Derek Sivers…smart guy. Helpful, down-to-earth insights. Shared freely right here in excerpts from his book, Hell Yeah or No–what’s worth doing.
I ran across this one today: Procrastination hack: change “and” to “or”
He saw that he was applying too many ‘musts’ to his list before making time to exercise. Result: Not enough fitness sessions. ‘And’ to ‘or’ made all the difference.
As retired guys, it seems like a good idea to set aside too many conditions and cut ourselves a little slack.
Give it a try.
Check out my insanely overpriced
The Incomplete Book of Retirement Wisdom
There is something about retirement that opens your mind to ‘the finish line’.
Saw this sign a while back in Mt. Vernon, WA.
Found it interesting to witness others’ bucket list items.
One of mine: Visit Canada again…either west coast or east coast. Even better–if/when things calm down, take the CP Rail from one coast to the other.
Another one: FINISH one of my writing/content projects.
What’s on your bucket list? Let that list energize your days.
Not sure how to start a bucket list? Take a look at this interesting categorized list of 200 bucket list items.
Yeah, the rest of the world feels like a complete pain in the, well, somewhere on your person.
Okay, not the rest of the world, but let’s just call them the pandemic and the politically whacked-out corners of the world. Quote from a loved one: “This pandemic is pissing me off!”
But here in retirement world, I have to feel grateful…
— for my retirement partner, wife, fellow consumer of baked goods, dog-walking teammate, L, who clearly has a greater capacity/tolerance level for stomaching current events than I do. She can doom-scroll with the best of them.
— for the dog who uses me as his personal piece of comfort-and-security furniture. Currently, his chin is on my lower leg, thus rendering any slight eye-twitch or muscle spasm on my part as an irrefutable message that I am reaching for a food bit to feed him.
— for the pair of mourning doves perched on our fence, within easy reach of my bleary eyes, but brought closer by my trusty binoculars. (And no, neighbors, I only use them to spy on nature, thank you very much.)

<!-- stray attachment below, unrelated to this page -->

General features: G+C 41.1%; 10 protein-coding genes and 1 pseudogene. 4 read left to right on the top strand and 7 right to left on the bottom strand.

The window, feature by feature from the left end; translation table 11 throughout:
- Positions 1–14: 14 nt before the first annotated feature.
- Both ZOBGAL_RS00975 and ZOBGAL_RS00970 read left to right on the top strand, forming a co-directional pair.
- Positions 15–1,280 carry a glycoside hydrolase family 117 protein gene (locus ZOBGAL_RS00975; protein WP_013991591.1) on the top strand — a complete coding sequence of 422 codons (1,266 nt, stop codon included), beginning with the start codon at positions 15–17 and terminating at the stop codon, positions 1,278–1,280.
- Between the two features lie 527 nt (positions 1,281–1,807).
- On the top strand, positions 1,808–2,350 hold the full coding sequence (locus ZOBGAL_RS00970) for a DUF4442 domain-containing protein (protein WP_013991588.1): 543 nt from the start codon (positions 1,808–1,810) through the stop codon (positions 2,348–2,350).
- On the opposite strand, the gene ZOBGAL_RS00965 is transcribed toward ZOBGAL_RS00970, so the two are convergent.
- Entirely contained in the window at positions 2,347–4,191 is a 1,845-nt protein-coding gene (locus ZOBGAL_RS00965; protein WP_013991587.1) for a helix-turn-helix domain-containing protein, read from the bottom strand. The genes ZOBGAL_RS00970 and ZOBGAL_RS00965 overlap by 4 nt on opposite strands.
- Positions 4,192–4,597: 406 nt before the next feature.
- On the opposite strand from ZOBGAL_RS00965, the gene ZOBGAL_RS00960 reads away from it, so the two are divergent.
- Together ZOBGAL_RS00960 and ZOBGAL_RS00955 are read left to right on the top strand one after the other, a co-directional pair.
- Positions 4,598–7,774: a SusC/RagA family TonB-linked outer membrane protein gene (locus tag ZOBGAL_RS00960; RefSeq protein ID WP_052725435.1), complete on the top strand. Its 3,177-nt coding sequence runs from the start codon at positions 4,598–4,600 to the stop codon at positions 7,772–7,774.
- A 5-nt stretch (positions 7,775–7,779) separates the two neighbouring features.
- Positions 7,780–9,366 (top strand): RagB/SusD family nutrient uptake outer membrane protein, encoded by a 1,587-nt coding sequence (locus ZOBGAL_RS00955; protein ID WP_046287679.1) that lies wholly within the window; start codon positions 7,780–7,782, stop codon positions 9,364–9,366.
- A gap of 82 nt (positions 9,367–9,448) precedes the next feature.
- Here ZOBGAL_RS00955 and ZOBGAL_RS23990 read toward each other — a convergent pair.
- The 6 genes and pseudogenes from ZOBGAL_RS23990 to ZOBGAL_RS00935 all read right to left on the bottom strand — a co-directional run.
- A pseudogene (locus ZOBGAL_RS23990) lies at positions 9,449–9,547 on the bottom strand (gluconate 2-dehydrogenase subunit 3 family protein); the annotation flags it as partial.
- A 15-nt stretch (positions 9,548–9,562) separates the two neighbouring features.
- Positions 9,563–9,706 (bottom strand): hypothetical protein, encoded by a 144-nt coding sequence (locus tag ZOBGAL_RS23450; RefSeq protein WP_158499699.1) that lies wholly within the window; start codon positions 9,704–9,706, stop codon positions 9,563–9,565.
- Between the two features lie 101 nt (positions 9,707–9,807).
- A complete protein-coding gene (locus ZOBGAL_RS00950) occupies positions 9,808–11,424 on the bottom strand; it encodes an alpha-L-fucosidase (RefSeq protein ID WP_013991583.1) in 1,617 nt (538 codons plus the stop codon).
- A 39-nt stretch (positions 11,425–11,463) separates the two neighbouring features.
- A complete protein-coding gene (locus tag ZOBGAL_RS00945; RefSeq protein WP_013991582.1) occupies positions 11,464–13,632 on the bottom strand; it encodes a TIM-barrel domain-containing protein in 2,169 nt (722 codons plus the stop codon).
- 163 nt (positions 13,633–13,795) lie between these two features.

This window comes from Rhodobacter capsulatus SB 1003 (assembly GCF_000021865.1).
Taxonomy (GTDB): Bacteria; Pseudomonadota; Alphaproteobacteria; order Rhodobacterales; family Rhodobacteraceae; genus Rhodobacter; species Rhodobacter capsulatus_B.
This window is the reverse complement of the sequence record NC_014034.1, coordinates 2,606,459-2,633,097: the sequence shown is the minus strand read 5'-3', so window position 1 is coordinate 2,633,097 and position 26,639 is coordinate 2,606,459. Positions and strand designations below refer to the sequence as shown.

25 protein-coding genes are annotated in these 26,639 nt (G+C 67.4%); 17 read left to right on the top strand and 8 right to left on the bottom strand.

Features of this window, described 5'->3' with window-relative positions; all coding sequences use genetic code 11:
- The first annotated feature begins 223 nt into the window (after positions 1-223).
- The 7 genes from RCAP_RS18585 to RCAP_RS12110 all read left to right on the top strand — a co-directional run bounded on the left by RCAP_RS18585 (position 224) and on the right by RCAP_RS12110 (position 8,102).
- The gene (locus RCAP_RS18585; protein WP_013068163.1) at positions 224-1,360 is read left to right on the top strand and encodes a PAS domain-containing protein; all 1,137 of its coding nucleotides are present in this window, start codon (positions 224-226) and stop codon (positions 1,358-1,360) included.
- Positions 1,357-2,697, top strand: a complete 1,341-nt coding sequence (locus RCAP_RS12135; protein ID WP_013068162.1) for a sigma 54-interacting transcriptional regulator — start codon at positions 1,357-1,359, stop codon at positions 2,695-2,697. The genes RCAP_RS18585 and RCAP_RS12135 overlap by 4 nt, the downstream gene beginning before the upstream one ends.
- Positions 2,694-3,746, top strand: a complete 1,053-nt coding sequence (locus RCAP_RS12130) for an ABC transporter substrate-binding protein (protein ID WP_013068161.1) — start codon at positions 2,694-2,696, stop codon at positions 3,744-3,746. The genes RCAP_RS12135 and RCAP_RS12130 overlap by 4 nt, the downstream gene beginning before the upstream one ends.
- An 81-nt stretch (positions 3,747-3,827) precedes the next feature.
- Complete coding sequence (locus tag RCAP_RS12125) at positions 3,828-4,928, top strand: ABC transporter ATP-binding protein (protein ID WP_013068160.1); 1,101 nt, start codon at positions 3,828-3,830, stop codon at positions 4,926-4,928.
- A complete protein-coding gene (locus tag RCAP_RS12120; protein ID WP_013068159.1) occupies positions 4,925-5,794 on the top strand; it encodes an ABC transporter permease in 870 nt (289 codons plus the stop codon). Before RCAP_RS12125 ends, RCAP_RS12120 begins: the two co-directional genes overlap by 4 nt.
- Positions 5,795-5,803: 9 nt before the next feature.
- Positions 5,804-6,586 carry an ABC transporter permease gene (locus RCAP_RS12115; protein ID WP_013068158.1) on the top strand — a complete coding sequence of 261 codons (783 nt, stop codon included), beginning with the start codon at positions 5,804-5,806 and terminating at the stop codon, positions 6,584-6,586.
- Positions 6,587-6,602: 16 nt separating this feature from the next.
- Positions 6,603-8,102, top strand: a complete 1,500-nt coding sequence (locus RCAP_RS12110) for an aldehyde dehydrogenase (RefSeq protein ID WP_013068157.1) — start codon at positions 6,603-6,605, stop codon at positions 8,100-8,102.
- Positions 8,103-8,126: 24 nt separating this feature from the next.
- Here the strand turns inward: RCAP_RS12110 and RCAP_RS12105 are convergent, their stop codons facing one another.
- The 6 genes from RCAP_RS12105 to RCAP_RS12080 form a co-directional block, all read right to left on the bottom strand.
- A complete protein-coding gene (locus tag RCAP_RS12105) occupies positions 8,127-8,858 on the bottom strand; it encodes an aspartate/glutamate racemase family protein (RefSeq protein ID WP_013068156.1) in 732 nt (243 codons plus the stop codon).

— for the fresh-baked 1/2 all-purpose, 1/4 whole wheat, 1/4 dark rye seed bread right out of our oven.
— for a day where–even in pandemic times–I have an array of choices of explorations…and distractions.
— for my cameras/phone to record the choice moments of any given day.
— for my/our health to pursue all of the above. [I don’t want to jinx next month’s annual exam, however…]
Here’s hoping you find similar corners of joy, safe from the craziness parade of 2021, aka ‘I’m not 2020, but I ain’t much better’.
Need a quick-and-dirty creativity departure?
A powerful way to unleash your natural creativity | Tim Harford
Slow motion multitasking. Interesting…
Okay, I’m going on the assumption that we folks outside of the working world [euphemism for ‘retired’] have a little time on our hands.
With that in mind, take a look at my post from yesterday on another of my blogs.
Lots of good freebies from the post.
Enjoy your time.
That’s the message in today’s email from Jill Badonsky.
Why not make it your mantra for 2021?
Happy New Year!
An update sharing a link to the request so far.
Confession…I’m falling behind! Luckily, I have till the 22nd to get them in the mail.
If you do participate, why not create a quick word cloud highlighting that person’s special traits? Then print it out on the paper you’ll use for your letter.